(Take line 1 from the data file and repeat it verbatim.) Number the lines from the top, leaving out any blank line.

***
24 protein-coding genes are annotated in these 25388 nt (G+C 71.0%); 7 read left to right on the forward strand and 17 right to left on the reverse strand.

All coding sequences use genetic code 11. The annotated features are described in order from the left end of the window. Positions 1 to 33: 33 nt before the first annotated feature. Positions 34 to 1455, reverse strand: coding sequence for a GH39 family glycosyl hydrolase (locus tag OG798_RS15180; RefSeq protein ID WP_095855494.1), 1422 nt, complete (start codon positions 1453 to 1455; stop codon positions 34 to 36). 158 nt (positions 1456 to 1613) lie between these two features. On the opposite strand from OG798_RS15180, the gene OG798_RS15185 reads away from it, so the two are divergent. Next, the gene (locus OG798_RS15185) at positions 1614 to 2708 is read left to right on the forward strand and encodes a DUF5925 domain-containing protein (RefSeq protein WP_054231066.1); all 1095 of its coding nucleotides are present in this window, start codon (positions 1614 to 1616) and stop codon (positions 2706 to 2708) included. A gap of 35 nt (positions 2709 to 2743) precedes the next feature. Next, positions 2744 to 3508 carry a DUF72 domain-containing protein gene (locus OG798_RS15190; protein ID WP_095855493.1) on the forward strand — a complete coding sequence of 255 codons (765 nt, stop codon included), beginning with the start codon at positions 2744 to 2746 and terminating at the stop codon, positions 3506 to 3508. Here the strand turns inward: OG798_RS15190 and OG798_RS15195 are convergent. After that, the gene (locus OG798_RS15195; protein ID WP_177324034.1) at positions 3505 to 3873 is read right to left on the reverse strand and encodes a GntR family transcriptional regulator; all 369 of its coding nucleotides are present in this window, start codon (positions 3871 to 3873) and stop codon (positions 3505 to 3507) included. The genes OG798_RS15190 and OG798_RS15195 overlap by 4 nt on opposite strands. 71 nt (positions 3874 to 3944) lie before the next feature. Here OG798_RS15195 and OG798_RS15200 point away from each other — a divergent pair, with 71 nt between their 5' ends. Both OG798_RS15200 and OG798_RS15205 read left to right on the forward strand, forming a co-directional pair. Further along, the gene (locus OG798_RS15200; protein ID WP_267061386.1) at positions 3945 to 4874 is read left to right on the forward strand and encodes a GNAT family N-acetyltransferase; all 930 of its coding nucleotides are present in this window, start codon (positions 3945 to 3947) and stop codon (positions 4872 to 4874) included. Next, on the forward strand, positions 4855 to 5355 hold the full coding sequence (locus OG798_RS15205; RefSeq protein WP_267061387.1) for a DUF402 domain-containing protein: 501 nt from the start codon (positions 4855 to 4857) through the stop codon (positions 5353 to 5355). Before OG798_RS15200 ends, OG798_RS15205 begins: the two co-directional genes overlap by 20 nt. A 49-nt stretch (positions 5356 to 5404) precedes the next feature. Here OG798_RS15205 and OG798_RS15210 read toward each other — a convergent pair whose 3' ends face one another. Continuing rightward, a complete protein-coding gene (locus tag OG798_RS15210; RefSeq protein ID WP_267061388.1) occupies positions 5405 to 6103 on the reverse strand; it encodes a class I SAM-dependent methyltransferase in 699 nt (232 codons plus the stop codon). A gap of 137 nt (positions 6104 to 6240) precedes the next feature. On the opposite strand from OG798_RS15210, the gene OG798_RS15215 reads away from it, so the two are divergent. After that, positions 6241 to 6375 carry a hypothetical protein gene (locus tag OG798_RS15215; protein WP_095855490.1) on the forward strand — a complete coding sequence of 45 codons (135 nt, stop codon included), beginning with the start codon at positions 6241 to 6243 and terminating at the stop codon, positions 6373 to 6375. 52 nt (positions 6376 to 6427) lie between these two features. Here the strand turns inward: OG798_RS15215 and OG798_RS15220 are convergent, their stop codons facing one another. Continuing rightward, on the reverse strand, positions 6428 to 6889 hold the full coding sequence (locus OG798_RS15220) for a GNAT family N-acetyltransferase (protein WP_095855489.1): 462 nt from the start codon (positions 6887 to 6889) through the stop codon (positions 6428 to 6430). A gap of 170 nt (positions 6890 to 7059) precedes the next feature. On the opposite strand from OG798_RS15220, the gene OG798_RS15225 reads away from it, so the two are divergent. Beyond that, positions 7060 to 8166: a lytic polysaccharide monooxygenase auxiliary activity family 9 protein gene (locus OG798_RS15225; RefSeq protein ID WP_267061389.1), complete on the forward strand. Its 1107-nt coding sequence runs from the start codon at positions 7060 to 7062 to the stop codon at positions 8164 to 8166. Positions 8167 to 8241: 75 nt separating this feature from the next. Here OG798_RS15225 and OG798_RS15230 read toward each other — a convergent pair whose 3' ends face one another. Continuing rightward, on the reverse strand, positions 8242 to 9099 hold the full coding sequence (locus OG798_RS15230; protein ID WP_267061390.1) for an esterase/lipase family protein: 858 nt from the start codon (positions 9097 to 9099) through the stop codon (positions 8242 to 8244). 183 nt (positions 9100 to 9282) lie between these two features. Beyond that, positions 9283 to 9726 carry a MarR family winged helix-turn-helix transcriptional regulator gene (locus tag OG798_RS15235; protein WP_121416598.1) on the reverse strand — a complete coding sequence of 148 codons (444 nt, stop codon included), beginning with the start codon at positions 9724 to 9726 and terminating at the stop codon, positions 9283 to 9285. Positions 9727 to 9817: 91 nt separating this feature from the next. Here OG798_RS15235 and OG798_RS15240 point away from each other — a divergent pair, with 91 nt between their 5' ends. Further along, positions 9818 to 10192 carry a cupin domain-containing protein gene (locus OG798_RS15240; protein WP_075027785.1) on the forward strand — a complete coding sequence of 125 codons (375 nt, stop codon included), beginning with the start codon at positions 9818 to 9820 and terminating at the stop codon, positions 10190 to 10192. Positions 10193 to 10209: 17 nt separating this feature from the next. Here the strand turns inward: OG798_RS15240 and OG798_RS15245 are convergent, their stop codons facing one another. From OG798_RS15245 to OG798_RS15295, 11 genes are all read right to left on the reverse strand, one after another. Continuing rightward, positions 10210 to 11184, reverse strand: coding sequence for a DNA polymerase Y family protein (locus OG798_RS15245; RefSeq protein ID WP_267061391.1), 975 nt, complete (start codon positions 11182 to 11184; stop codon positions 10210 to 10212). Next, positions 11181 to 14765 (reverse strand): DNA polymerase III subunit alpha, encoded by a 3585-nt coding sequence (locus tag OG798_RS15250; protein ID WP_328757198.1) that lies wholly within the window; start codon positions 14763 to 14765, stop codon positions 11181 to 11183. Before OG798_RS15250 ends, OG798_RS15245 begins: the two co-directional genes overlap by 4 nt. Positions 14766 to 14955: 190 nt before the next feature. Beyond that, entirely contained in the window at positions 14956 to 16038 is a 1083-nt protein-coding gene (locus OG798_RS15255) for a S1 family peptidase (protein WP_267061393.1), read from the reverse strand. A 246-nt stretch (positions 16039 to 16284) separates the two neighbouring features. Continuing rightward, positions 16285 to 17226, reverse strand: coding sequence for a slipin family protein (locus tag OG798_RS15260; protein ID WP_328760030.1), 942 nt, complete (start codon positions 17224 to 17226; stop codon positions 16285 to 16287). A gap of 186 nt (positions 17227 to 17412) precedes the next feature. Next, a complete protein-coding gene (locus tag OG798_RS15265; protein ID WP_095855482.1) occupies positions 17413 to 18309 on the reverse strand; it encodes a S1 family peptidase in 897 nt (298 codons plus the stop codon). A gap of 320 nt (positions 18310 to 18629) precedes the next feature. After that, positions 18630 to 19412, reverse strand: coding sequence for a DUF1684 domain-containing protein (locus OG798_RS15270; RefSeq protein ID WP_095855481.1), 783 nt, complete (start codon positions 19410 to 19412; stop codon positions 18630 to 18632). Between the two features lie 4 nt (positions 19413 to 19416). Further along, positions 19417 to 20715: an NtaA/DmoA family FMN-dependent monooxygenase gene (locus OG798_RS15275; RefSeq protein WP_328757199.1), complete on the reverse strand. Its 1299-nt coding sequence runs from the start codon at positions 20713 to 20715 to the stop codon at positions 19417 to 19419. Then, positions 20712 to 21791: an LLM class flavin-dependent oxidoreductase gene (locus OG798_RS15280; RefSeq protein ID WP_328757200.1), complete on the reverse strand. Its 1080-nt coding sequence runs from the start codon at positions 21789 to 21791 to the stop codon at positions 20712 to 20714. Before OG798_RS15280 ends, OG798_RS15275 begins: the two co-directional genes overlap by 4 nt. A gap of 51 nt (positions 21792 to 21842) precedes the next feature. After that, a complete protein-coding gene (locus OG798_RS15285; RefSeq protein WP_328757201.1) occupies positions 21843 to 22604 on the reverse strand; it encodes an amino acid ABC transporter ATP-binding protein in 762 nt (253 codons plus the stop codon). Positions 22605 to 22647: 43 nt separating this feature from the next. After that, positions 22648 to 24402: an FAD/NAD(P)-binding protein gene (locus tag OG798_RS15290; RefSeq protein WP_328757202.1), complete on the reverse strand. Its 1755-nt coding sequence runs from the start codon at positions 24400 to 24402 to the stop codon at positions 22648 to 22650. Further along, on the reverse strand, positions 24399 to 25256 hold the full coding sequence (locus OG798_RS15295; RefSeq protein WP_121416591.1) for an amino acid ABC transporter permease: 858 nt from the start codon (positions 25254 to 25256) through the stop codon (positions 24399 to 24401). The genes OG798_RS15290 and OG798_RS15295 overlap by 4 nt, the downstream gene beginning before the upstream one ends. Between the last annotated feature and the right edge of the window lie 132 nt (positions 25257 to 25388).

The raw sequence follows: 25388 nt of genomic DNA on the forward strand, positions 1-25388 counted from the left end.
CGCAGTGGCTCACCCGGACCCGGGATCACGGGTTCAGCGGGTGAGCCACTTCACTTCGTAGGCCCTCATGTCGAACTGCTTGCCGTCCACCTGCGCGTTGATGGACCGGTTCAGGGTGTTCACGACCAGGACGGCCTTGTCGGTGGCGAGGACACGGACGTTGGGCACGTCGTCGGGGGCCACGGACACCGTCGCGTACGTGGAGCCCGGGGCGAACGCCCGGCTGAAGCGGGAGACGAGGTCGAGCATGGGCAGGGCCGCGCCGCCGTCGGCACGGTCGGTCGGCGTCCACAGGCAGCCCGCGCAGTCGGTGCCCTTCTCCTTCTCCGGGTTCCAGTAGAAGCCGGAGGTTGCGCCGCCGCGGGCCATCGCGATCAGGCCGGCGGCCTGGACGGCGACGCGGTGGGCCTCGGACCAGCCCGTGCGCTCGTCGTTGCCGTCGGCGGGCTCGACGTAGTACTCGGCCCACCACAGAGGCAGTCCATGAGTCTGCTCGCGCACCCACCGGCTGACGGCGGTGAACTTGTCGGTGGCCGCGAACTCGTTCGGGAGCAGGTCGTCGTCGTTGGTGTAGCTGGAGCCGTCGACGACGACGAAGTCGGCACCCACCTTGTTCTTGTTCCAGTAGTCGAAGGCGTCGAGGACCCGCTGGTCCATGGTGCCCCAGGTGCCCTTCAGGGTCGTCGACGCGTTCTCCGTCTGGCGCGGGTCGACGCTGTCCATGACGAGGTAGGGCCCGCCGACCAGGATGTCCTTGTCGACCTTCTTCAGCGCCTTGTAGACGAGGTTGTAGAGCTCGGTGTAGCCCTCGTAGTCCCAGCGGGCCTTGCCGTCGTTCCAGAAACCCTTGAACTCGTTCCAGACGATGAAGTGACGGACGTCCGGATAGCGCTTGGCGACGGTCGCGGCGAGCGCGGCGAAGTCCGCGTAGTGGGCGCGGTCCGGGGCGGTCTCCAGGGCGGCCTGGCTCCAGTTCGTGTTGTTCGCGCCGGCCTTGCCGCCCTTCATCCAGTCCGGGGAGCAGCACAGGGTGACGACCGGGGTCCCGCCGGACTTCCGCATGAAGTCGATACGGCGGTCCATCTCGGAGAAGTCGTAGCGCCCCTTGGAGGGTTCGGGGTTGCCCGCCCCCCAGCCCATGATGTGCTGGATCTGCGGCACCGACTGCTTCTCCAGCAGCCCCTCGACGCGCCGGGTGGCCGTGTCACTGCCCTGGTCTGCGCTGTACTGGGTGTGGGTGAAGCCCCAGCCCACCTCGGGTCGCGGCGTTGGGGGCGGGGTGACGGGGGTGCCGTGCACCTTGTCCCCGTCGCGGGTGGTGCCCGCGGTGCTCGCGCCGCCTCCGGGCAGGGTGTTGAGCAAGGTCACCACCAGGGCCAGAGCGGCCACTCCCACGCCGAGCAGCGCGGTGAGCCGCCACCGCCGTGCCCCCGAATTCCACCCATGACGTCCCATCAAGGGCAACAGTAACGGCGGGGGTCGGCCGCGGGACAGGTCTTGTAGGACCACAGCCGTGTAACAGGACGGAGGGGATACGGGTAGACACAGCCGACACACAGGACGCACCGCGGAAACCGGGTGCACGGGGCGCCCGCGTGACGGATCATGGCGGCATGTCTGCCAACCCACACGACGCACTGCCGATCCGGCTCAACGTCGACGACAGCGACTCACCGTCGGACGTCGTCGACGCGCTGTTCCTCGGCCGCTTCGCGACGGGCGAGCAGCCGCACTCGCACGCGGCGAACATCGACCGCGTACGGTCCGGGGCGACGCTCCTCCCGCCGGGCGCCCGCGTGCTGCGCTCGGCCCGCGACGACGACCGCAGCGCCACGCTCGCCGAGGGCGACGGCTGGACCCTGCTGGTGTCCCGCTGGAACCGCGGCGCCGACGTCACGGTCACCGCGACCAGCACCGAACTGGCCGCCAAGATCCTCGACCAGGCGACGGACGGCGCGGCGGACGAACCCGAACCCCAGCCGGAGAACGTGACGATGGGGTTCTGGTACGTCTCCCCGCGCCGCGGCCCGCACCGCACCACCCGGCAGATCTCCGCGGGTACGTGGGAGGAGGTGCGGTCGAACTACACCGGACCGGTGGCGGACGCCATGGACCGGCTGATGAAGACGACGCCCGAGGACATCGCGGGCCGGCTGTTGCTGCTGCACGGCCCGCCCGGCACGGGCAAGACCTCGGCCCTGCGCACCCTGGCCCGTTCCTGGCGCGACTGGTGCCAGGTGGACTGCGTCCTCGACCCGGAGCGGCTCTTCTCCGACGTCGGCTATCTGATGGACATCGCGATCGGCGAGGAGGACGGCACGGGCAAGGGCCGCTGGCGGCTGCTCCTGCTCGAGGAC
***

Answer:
24 protein-coding genes are annotated in these 25388 nt (G+C 71.0%); 7 read left to right on the forward strand and 17 right to left on the reverse strand.